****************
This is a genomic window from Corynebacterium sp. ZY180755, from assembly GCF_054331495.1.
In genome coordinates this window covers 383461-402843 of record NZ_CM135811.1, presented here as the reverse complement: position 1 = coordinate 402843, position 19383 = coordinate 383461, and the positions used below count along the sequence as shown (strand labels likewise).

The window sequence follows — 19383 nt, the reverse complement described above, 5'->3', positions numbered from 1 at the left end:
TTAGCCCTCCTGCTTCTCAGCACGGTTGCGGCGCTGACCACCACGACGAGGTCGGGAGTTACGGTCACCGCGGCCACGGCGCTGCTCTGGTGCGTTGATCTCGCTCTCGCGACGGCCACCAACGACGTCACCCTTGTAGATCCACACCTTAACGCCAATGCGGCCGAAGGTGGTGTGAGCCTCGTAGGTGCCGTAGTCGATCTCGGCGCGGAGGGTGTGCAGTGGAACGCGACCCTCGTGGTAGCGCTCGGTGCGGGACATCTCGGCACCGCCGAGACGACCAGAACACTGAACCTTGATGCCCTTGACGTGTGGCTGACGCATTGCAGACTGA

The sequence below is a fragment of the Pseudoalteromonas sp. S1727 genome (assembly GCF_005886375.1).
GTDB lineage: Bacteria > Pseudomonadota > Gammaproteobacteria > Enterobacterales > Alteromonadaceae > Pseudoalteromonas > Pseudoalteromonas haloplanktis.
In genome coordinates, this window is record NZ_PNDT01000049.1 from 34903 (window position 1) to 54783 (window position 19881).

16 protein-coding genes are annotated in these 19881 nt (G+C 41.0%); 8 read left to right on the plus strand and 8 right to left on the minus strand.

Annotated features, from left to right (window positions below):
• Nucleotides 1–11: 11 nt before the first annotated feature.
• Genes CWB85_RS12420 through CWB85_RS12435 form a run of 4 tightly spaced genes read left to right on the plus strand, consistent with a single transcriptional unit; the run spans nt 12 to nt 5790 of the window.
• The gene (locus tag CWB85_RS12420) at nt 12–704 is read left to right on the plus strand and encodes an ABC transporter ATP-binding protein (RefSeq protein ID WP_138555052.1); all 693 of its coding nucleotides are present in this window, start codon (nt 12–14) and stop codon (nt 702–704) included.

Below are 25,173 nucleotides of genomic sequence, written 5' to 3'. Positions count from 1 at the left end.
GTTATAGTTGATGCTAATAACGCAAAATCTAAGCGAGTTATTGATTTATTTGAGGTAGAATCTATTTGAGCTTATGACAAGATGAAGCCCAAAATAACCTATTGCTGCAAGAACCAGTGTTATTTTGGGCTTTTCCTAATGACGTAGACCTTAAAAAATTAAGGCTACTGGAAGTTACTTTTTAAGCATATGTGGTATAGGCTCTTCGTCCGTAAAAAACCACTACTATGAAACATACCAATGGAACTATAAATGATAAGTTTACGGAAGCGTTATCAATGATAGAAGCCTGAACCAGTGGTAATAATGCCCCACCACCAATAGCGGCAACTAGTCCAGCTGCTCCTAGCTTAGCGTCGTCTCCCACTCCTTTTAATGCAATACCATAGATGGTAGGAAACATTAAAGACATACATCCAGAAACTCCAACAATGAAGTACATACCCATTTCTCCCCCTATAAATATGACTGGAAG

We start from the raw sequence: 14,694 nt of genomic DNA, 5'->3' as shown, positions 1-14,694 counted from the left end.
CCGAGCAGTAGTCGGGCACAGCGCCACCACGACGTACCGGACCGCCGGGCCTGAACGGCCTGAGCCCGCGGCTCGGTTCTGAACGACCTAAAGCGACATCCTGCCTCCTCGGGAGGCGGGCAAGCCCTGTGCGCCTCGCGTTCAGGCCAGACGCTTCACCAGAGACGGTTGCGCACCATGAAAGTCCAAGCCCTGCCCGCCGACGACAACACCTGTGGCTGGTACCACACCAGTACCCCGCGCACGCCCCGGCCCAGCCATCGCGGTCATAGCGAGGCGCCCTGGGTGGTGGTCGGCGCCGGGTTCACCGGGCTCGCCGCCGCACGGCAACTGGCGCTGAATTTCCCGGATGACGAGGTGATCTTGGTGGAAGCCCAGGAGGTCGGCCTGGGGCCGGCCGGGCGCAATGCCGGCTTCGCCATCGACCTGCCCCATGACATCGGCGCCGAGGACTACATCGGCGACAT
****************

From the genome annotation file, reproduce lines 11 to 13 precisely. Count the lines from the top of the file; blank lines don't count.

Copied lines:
• Genes CWB85_RS12420 through CWB85_RS12435 form a run of 4 tightly spaced genes read left to right on the plus strand, consistent with a single transcriptional unit; the run spans nt 12 to nt 5790 of the window.
• The gene (locus tag CWB85_RS12420) at nt 12–704 is read left to right on the plus strand and encodes an ABC transporter ATP-binding protein (RefSeq protein ID WP_138555052.1); all 693 of its coding nucleotides are present in this window, start codon (nt 12–14) and stop codon (nt 702–704) included.

Below are 25,173 nucleotides of genomic sequence, written 5' to 3'. Positions count from 1 at the left end.